Before and After Cosmetic Surgery Photos: Apply a Critical Eye
It’s an unfortunate reality in our industry: before and after cosmetic surgery photos are incredibly popular online, yet some of them are just about as fake as fake can be.
If you’ve been researching plastic surgery you may not be surprised by this—given the current buzz about photo retouching in print media. But when you think about it, it’s really not fair to prospective patients when physicians well, “doctor” their photos. It gets in the way of choosing the right plastic surgeon, for one thing. But even more important, dishonest images may give someone an inaccurate idea about the results they can expect from a particular procedure.
Of course there are no regulations that prevent the practice of altering before and after cosmetic surgery photos in the U.S. So as a patient, you need to take responsibility for learning how to give these images a critical eye.
Simple Photo Tricks You Can Spot
Most people can identify some of the simplest ways before and after images can be manipulated. These can include:
• Lighting: dim vs. flattering lights
• Angles: side lighting to show irregularities vs. front lighting to hide them
• Makeup: no makeup vs. full makeup
• Expression: frown or neutral face vs. beaming smile
• Posture: slumping vs. upturned chin, straight torso and shoulders back
As you look for these signs of possible trickery, it’s important to step back and look at a cosmetic surgeon’s photo gallery as a whole as well. You’ll be able to tell whether a practice takes simple before and after cosmetic surgery photos to offer as examples or whether significant effort and budget are employed to persuade.
How to Recognize Subtle Manipulation
It takes a bit of critical thinking to identify subtle photo tweaks. First, take a look at the subject’s surroundings. Is the same background used in both photos? Is the patient wearing unflattering or attractive colors?
Also, keep in mind the procedure you’re considering and evaluate the images accordingly. For facial plastic surgery, the subject’s hair should be pulled back so you can get a full view of the face. Similarly, for body procedures like tummy tucks and liposuction, clothing should not obscure the area or hide scars. Ideally, photos taken from several different angles should be available for all procedures.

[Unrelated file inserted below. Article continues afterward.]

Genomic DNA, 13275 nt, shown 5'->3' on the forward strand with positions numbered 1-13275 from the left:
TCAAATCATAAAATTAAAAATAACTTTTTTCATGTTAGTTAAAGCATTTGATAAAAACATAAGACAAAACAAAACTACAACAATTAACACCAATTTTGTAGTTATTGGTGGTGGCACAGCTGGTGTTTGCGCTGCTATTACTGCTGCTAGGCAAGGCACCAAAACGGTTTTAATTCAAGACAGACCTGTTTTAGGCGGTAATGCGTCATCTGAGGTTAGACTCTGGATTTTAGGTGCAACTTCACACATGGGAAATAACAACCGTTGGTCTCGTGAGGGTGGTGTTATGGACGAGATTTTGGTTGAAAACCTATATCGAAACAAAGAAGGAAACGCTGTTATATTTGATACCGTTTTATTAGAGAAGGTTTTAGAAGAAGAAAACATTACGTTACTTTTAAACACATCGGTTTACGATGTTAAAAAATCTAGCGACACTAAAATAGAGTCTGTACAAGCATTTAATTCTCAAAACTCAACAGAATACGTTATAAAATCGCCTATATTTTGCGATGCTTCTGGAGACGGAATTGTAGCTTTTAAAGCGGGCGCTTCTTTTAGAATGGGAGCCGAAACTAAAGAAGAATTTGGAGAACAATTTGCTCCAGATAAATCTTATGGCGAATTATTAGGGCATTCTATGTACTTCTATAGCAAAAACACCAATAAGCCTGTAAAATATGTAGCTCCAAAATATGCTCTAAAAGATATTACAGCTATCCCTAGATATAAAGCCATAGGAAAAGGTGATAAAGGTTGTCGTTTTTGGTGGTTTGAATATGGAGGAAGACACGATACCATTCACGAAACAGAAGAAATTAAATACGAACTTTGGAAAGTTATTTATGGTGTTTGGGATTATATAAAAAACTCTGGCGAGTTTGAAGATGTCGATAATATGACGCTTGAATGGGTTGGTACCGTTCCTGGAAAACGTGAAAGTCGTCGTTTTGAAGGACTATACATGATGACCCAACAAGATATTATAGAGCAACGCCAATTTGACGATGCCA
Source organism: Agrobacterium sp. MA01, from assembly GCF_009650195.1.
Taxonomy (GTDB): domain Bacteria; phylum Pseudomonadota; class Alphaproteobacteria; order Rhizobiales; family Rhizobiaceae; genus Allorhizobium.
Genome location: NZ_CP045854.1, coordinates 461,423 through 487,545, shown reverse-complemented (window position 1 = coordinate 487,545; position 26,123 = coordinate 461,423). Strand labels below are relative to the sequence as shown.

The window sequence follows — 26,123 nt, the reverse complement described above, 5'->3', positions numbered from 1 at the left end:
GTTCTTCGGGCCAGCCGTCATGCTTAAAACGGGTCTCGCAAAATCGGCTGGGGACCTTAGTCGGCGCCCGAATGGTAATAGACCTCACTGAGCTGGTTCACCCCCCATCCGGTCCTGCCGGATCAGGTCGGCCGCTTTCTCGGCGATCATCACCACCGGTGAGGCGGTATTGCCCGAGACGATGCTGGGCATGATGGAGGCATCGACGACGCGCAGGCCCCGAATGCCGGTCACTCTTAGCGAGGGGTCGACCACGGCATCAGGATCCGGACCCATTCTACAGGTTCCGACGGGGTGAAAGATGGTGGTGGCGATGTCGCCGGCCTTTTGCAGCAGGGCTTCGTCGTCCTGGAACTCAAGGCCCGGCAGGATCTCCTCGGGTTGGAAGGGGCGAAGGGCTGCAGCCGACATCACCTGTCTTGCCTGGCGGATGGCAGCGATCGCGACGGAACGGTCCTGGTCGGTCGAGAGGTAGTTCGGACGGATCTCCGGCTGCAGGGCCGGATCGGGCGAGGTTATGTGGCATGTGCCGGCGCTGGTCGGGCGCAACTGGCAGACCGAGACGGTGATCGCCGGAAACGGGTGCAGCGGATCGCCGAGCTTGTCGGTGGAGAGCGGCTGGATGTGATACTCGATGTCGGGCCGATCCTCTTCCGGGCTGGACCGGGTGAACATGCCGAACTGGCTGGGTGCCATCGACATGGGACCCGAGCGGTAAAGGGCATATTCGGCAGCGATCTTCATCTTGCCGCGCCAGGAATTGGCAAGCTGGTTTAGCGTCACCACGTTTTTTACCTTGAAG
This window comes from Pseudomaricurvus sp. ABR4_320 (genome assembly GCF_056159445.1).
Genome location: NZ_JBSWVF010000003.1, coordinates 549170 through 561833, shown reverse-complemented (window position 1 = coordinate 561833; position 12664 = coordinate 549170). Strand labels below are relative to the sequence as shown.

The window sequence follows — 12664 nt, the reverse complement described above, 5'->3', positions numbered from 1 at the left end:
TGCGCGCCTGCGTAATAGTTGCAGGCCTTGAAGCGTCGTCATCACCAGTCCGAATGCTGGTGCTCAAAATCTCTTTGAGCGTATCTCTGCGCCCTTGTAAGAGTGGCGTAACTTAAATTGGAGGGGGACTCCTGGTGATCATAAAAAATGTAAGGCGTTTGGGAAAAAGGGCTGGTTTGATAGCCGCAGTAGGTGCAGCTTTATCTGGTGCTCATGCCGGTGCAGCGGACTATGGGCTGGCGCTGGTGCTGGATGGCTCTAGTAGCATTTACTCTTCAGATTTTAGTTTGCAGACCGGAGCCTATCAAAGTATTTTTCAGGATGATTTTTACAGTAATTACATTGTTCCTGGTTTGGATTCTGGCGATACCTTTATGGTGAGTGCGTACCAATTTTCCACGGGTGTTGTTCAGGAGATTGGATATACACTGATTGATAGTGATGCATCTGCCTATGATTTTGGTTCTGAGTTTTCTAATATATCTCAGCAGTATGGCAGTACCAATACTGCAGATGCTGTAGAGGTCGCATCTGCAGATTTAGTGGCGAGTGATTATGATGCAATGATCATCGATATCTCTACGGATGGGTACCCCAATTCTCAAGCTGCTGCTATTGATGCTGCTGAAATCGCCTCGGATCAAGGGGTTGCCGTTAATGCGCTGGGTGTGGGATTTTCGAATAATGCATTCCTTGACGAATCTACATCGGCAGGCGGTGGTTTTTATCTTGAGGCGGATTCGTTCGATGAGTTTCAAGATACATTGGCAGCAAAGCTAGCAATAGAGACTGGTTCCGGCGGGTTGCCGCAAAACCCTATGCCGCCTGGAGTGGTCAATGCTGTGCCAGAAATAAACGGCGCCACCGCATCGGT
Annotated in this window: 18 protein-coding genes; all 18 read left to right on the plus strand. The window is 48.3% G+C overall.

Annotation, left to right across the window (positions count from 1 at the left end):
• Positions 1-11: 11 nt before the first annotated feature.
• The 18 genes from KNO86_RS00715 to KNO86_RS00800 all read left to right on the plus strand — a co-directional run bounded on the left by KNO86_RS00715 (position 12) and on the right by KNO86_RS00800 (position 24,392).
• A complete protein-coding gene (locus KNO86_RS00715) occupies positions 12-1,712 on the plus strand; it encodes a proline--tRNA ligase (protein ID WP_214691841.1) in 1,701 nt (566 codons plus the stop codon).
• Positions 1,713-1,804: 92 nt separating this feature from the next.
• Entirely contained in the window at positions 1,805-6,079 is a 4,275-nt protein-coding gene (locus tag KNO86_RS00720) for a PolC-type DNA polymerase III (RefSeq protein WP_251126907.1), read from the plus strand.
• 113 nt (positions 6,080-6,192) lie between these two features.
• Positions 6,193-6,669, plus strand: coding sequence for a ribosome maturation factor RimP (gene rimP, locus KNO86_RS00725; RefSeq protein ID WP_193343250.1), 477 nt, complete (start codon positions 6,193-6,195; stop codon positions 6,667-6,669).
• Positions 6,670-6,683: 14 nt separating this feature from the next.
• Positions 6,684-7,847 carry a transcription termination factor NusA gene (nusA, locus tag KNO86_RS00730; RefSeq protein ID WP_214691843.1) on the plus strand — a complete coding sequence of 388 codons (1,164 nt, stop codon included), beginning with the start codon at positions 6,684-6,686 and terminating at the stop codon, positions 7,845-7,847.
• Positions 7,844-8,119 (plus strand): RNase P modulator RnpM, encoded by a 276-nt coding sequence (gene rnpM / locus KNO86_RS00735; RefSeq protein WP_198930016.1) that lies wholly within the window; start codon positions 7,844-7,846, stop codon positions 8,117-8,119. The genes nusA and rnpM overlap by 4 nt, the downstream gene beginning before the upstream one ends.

Filters and Software
Unless you’re a digital expert, it can be challenging to know when images have been touched up after they’re taken. An article published in Cognitive Research: Principles and Implications last year highlighted experiments showing that people are generally unskilled at identifying when photos have been altered.
So, is it impossible to be a good judge of before and after cosmetic surgery photos? According to lifehacker.com, you can improve your skills. Read these tips the site offers for spotting when eyes, noses and skin have been modified.
When you meet a prospective cosmetic surgeon in consultation, be sure to use some of the appointment time to look at before and after cosmetic surgery photos together. Chances are there will be many more available to review in the office than the practice offers online, and this is your opportunity to ask pointed questions.
First, ask to examine images of someone who is similar to you in age, skin color and so on. Then find out details that relate to the procedure you’re considering. For instance, if you’re seeing a set of facelift photos, ask about the timing of the “after” photo and the influence of swelling. A slightly swollen face always looks more youthful. If you’re viewing breast augmentation photos, ask about the details of the procedure. What size and shape of implants were used? Were they placed under or over the muscle? How does the patient’s skin quality compare to yours?
We are hopeful that, in time, technology may make it easier for the average person to know when an image has been manipulated, whether online or in print. In the meantime, we applaud voluntary moves being made by organizations like CVS and Getty Images to ban edited images, and efforts by countries like France that require magazines to indicate when a photo has been altered. We hope plastic surgeons will follow this lead.